Here's a link to the photos: http://flic.kr/s/aHsjwQixwR
And our contributions to the great idea: http://prezi.com/bcn4d3yuccl7/design-thinking/

Let us know if you have any thoughts/comments/suggestions, etc.!

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DeletedUser

Marshall, thanks for supporting the idea and contributing with this great work!

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DeletedUser

Hey- I worked with the Cornell team. We picked this concept because we believe it's the most feasible way to have a real impact on a dangerous situation. Developing this would be an amazing experience and an even better opportunity for change.

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DeletedUser

Very smart approach. I like that instead of requiring the user to activate the alert, you are requiring that the user (or their circles of support) have to regularly deactivate it. This is more of a burden on the user and their network, but if the risk of detention is high, irregular check-in is justified. Furthermore, it is smart that it integrates into existing devices (mobile phones). You could move across technology platforms, depending on the environment (from SMS, to landline, to smoke signals). This system’s structure would work even if the user didn't have a mobile phone.

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DeletedUser

Thank a lot Seth! You have a very clear vision, and great system thinking, I'm impressed!

I applauded your collaboration (Local Currency inspiration), that is an amazing example of system design and social engineering.

Could I ask you (just curiosity) what do you do for living?

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DeletedUser

Hi Alejandro,
Thanks for the kind words...I'm blushing over here. As for what I do for a living, its a bit hard to briefly explain. Its a bit of a mix. Check out my linkedin @ http://www.linkedin.com/in/sethcochran

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DeletedUser

Nice idea. However we were wondering what would happen if the victim fell asleep without typing in to say they are okay.

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DeletedUser

I guess they would wake up and send their OK signal.

There is no doubt the system will have to be design to avoid such scenario. For example, the system should not allow the subscriber to set alarms for less than 1 day. There are too many chances for someone to not being able to sustain a frequency of let's say 30mins or 1 hour.

Photo of Tracy Brandenburg

Thanks Marshall and the Cornell team for adding the pictures of your great prototype! You did amazing work in such a short amount of time!!

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DeletedUser

I like the idea, however, governments and para-government forces of countries with citizens routinely in jeopardy of detention would wise up to such techniques and eventually find ways to nullify them. All the PTB need to do is block the service, by threatening the local cell phone carriers with whatever means necessary. It would take time, but we'd be back to square one.

You could enhance (or complicate) this idea by creating a hardware token which the subject would then have to carry around with them at all times. The token (could simply be an app on the cellphone) would generate a new SMS number every 30 seconds based on a fixed time algorithm that is in sync with the alert service HQ. However, even with today's advancements in phone services, I think generating new SMS numbers at random would be too costly to implement. I'm not certain on that, but would seem so.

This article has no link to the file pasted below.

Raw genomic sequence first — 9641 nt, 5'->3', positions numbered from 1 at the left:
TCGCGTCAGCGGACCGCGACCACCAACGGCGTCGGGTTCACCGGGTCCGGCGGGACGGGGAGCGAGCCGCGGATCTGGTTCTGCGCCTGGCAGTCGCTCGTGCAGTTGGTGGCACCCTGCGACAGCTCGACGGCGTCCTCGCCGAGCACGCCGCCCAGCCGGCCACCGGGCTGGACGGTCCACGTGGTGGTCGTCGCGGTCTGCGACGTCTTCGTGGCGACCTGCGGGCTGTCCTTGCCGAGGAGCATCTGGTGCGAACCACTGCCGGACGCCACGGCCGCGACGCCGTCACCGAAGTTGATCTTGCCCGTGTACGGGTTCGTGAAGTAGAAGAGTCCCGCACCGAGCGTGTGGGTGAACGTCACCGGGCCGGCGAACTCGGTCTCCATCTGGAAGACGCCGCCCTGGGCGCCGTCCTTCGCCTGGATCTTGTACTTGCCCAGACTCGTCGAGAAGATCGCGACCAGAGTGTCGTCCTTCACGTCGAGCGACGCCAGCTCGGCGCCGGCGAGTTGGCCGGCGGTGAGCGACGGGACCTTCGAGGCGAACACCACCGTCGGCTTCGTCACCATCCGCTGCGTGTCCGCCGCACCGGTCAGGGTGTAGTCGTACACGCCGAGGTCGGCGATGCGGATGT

The other problem is with the users of such systems, they are prone to false alarms, especially if they are difficult to explain or understand, thus raising cost and lowering efficiency. Imagine at some point nobody would know when to believe an alert, and you would have to somehow penalize people for not following up with the system, if they had gotten careless for example.

Finally, you would have to know in advance that you are a target for detention. That seems a small percentage of people, let's say "professional detainees". I'm not certain the majority of detainees know when they become a target or of the circumstances they are in jeopardy at any given point

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DeletedUser

Thanks for the comment Marlon.

Before posting my inspiration and concept, I realized a lot of people where focusing on the scenario where the detention was unexpected, incommunicado, and unlawful at the same time. But what happen in those scenarios (fairly common) where we do know somebody was detained, we do where they are, but we don't have a legal and "legitim" way to take them out? These are the cases where the detainees need more a legal support than a "war-field" sort of support. The No Ping=Alert ON system is designed to generate institutional alertness around a detainee or a group of detainees who's location is probably know and the identity of their detainers is probably, but even that, there aren't legal resources yet to take them off.

I decided to take way and not another way because the title of the challenge says "unlawful" detention. Now yes, I am not saying other kind of detentions aren't described on the brief, but at least, the fact that this label was chosen for the title (and not other one) had a meaning to me.

The scenarios where a person is "taken away" from their natural flow is more a agressively-changed reality scenario (like a war, a kidnap, a violent protest), and unlawful detention, to me, suggest that the main problem is not only the physical isolation and retention, but also (and probably more important) is the legal impossibility to switch that reality to its previous state.